This is your brain! This is your brain on Metaphor!
I’ve said it before and I will say it again - Harriet the Blog is absolutely wonderful!!! They have LOTS of blog posts everyday! Had to repost this gooder from them -
“Exploring the Brain on Metaphor.
It shouldn’t surprise those of a poetic persuasion to learn that similar brain activities control both empathy and the ability to process metaphor. The human tendencies to relate to others and to form relationships from abstraction are the two most basic requirements of enjoying literature: appreciating language and then letting it go to work on our emotions (in the big, gooey, non-scientific sense).
Contributing to The Stone, The New York Times‘ online forum for philosophy, biology and neurology professor Robert Sapolsky forgives us for confusing these physical and metaphorical effects.
Nelson Mandela was wrong when he advised, “Don’t talk to their minds; talk to their hearts.” He meant talk to their insulas and cingulate cortices and all those other confused brain regions, because that confusion could help make for a better world.
Sapolsky cites many studies where this confusion comes into play in startling ways; hygiene, evaluating employees, beverage temperature. These are all complex variables of modern culture, and on the surface might seem purely subjective, but symbolism has roots in our most basic survival instincts.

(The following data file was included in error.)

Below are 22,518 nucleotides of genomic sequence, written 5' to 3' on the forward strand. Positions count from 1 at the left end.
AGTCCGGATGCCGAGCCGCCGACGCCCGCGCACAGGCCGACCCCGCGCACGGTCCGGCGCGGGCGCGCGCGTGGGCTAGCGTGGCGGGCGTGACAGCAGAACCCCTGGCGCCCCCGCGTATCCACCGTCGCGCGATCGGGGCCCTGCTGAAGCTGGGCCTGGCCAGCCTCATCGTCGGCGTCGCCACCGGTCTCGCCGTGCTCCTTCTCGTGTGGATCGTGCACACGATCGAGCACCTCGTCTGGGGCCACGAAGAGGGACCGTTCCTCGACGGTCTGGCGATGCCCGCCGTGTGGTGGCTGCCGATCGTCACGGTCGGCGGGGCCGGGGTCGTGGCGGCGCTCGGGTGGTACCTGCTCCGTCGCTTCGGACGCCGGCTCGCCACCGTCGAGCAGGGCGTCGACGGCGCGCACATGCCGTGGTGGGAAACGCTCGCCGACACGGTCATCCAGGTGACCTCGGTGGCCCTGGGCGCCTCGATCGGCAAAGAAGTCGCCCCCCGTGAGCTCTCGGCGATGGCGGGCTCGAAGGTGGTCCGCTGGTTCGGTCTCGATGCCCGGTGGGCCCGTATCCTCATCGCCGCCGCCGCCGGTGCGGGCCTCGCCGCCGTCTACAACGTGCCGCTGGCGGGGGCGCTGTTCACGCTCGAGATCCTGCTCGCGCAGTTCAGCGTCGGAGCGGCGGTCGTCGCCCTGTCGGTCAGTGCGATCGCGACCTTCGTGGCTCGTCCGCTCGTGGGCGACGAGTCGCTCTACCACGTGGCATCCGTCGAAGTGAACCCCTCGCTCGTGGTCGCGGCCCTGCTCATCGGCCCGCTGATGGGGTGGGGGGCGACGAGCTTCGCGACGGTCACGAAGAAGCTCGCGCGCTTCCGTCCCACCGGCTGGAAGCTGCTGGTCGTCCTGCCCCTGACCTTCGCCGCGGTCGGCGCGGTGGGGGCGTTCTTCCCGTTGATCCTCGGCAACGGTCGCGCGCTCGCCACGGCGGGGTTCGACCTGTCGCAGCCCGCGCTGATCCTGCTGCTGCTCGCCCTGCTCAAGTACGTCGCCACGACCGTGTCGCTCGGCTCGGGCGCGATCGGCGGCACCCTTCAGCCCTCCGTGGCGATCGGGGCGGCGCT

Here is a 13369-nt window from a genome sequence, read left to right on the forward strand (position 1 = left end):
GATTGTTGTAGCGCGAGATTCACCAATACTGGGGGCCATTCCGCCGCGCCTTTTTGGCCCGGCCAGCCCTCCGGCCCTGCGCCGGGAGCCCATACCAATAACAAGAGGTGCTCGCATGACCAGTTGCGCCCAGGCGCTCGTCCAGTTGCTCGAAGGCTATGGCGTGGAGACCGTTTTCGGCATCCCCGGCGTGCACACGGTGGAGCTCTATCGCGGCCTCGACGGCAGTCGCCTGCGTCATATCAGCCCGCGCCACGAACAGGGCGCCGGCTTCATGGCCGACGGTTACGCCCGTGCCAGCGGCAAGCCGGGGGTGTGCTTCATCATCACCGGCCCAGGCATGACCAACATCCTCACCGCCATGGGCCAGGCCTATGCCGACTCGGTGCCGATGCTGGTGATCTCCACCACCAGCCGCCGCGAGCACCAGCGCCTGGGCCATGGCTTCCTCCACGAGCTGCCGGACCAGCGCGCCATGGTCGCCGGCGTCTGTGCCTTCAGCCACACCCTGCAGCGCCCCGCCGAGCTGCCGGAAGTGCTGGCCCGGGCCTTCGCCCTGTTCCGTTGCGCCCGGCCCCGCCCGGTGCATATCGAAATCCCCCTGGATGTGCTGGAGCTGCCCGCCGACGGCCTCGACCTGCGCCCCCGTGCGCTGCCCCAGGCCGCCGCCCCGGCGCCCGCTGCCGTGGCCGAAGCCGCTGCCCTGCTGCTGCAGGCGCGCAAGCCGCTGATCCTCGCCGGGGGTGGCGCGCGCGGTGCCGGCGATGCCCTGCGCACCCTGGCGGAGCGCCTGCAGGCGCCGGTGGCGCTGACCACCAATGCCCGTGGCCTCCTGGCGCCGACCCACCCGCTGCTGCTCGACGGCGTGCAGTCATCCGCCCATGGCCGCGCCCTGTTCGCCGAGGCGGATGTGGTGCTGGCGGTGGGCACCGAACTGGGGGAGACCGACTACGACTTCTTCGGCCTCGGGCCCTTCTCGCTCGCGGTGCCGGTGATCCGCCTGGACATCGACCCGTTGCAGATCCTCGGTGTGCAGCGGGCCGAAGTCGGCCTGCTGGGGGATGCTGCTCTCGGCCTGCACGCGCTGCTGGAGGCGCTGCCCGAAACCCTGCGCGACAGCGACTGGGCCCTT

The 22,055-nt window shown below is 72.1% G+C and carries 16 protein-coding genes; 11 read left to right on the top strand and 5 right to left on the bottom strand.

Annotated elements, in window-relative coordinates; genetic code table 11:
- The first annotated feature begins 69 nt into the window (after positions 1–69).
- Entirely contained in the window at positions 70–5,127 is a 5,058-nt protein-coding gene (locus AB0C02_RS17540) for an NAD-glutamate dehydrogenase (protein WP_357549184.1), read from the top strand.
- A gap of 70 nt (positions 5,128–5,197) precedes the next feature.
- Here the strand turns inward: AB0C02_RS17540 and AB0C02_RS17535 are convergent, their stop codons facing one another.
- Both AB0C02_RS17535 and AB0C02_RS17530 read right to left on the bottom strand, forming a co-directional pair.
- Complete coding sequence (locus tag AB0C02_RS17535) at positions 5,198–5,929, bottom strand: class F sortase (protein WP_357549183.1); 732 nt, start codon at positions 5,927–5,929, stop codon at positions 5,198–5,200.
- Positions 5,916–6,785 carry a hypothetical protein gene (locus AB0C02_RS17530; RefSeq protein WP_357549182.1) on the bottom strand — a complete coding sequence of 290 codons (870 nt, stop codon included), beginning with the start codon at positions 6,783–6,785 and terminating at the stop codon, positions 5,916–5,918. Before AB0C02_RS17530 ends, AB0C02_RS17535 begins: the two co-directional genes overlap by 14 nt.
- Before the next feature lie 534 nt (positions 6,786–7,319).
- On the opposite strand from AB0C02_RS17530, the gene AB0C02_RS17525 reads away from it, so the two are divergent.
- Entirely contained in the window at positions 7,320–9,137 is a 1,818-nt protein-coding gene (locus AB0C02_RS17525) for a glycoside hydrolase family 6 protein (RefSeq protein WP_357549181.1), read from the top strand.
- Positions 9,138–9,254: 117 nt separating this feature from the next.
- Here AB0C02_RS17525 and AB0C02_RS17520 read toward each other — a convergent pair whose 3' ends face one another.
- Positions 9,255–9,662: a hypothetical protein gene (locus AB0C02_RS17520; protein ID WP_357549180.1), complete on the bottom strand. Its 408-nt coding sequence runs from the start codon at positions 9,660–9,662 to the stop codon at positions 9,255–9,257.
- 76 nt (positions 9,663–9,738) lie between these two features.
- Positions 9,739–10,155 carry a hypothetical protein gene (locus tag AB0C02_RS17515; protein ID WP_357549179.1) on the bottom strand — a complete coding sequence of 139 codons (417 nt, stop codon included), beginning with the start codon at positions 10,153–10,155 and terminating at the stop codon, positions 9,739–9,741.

Consider an animal (including a human) that has started eating some rotten, fetid, disgusting food. As a result, neurons in an area of the brain called the insula will activate. Gustatory disgust. Smell the same awful food, and the insula activates as well. Think about what might count as a disgusting food (say, taking a bite out of a struggling cockroach). Same thing.
Now read in the newspaper about a saintly old widow who had her home foreclosed by a sleazy mortgage company, her medical insurance canceled on flimsy grounds, and got a lousy, exploitative offer at the pawn shop where she tried to hock her kidney dialysis machine. You sit there thinking, those bastards, those people are scum, they’re worse than maggots, they make me want to puke … and your insula activates. Think about something shameful and rotten that you once did … same thing. Not only does the insula “do” sensory disgust; it does moral disgust as well. Because the two are so viscerally similar. When we evolved the capacity to be disgusted by moral failures, we didn’t evolve a new brain region to handle it. Instead, the insula expanded its portfolio.
So how does converting these instincts to symbols aid us evolutionarily?
But if the brain confusing reality and literalness with metaphor and symbol can have adverse consequences, the opposite can occur as well. At one juncture just before the birth of a free South Africa, Nelson Mandela entered secret negotiations with an Afrikaans general with death squad blood all over his hands, a man critical to the peace process because he led a large, well-armed Afrikaans resistance group. They met in Mandela’s house, the general anticipating tense negotiations across a conference table. Instead, Mandela led him to the warm, homey living room, sat beside him on a comfy couch, and spoke to him in Afrikaans. And the resistance melted away.
So great!!! Check them out for the full article !Katherena Vermette